United States: The Data Market in California faces another blow as data brokers will be subject to additional obligations under the streamlined deletion mechanism for California consumers

In brief

If you are a data broker or a business that relies on data brokers for targeted advertising, you should be aware that the California Data Broker Law will be significantly changed under the California Delete Act.

On October 10, 2023, California Governor, Gavin Newsom, signed Senate Bill 362, referred to as the Delete Act, into law. The Delete Act amends existing data broker laws to subject all data brokers to new registration and disclosure requirements with the California Privacy Protection Agency (CPPA), in addition to creating one-stop deletion request mechanisms for consumers. As part of the new bill, data brokers will also be required to adhere to increased transparency requirements regarding precise geolocation data, reproductive health care data and personal data about minors.


Key Provisions

  • By January 1, 2026, the CPPA will establish an accessible deletion mechanism that allows a consumer, through a single verifiable consumer request, to request that every data broker that maintains that consumer’s personal information delete it whether held by the data broker or associated service provider or contractor.
  • Beginning August 1, 2026, data brokers will have 45 days to process all deletion requests and delete all personal information related to the consumer making the request.
  • Beginning August 1, 2026, after a consumer has submitted a deletion request and a data broker has deleted the consumer’s personal information, data brokers will be required to delete all personal information of the consumer at least once every 45 days, and data brokers will be prohibited from selling or sharing new personal information of the consumer.
  • On or before January 31 following each year in which a business meets the definition of a data broker, data brokers will be required to register with, pay a registration fee to, and provide information to, the CPPA instead of the California Attorney General.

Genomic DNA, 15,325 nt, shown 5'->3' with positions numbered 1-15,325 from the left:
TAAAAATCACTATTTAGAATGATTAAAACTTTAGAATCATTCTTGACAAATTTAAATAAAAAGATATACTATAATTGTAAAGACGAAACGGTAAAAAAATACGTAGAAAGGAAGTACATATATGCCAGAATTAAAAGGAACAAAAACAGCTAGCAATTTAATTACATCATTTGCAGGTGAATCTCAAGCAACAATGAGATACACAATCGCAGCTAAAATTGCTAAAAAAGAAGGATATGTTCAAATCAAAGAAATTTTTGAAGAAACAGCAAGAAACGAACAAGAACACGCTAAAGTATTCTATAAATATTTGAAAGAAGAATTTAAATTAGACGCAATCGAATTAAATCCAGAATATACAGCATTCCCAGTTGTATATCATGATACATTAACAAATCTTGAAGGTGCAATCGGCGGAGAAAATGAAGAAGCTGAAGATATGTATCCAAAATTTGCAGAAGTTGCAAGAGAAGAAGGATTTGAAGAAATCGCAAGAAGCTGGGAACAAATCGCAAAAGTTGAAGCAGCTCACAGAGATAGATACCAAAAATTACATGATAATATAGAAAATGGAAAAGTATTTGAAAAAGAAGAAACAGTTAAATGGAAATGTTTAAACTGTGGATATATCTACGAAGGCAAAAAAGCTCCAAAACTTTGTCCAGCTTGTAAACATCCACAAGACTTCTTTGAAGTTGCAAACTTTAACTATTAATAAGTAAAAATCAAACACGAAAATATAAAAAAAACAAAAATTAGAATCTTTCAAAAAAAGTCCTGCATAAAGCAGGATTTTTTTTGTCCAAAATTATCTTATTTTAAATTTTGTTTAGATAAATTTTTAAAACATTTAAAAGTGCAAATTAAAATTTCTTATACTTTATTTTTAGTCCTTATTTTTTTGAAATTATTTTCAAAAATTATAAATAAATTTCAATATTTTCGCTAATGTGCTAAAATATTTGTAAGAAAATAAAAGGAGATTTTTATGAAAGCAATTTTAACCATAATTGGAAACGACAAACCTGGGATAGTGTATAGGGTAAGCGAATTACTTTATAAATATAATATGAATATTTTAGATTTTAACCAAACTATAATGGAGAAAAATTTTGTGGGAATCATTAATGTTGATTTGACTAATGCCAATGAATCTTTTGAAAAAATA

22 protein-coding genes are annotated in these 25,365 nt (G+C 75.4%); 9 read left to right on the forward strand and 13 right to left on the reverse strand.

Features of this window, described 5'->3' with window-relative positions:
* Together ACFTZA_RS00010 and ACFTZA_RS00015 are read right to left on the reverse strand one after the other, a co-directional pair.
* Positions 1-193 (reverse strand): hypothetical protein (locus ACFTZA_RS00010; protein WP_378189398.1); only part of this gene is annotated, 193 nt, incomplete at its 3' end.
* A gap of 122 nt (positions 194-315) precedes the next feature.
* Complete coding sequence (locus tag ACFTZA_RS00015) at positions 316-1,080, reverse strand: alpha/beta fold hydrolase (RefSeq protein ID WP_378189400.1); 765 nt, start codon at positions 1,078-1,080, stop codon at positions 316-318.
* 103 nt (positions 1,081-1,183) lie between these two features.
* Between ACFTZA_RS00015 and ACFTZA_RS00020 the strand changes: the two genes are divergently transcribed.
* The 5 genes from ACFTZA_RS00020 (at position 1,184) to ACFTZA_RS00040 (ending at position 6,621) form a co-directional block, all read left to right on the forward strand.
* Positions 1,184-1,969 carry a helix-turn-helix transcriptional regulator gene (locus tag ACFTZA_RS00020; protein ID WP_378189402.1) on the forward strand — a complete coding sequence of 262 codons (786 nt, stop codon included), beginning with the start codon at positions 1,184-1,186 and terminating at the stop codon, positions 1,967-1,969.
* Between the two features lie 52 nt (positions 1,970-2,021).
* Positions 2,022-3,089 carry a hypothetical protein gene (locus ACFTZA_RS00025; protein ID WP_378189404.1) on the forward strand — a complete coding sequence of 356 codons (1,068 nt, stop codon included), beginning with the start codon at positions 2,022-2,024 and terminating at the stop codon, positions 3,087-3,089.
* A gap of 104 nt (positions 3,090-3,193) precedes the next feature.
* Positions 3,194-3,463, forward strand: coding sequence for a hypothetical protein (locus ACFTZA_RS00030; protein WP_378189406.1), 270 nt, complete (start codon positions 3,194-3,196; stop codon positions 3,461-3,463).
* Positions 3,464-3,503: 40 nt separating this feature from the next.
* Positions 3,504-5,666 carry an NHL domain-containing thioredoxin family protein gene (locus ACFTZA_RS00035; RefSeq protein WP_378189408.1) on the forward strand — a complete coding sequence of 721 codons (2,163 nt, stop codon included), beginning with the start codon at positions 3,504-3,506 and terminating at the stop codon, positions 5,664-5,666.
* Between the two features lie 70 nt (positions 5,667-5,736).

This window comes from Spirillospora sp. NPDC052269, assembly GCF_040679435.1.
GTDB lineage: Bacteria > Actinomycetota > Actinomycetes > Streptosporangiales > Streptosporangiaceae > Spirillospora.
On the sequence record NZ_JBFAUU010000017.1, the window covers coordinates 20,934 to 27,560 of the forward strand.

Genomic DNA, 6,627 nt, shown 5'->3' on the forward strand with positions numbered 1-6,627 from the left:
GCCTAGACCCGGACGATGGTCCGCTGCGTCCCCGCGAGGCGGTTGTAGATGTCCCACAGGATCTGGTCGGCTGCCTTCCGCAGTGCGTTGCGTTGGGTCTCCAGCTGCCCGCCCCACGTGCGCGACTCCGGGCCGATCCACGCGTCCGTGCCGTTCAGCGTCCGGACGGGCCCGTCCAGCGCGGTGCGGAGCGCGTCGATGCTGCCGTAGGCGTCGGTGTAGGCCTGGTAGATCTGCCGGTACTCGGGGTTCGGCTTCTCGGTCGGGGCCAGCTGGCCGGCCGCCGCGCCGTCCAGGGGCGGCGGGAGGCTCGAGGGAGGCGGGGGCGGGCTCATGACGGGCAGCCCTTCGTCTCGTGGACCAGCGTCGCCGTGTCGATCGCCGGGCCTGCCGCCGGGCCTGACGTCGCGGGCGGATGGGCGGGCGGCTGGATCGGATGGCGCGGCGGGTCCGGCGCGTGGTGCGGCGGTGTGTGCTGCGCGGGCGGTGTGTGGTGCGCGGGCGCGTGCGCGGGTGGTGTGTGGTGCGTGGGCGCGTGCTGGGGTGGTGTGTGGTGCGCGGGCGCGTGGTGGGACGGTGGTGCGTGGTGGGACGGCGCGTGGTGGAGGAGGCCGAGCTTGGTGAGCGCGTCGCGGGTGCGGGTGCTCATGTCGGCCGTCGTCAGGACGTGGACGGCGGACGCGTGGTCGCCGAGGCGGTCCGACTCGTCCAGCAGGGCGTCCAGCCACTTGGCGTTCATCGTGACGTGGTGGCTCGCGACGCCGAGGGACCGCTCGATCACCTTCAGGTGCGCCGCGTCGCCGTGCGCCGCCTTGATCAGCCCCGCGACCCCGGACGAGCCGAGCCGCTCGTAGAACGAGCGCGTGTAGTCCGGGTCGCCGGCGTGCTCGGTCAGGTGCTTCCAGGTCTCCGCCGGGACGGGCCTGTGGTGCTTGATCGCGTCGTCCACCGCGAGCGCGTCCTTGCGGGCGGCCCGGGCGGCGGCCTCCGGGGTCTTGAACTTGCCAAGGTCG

• On or before July 1 of each year, data brokers will be required to compile and disclose specified information relating to the number of deletion and other requests received and the median and the mean number of days within which the data broker responded to such requests. 
  • Beginning January 1, 2028, and every three years thereafter, data brokers will be required to undergo an audit by an independent third party to determine compliance with these provisions and submit an audit report to the CPPA upon the agency’s written request.
  • The bill will also require data brokers to create a page on their website that details how a consumer may exercise their privacy rights.
  • Data brokers that fail to register with the CPPA will be subject to a daily fine of USD 100 to USD 200 for each day the company fails to register. Additionally, data brokers that fail to carry out deletion requests may be subject to a daily penalty of USD 200 per ignored request.


While some of the more substantive regulations are not effective until 2026, businesses should use this time to evaluate whether or not they meet the definition of a data broker. Business that partner with data brokers for marketing or other initiatives might also feel a ripple effect with less effective targeted advertising and reduced data services.

Business should update their data mapping and data classification exercises, updating websites, developing methods to keep track of consumer requests, and working with IT to develop mechanisms to adhere to the new deletion requirements

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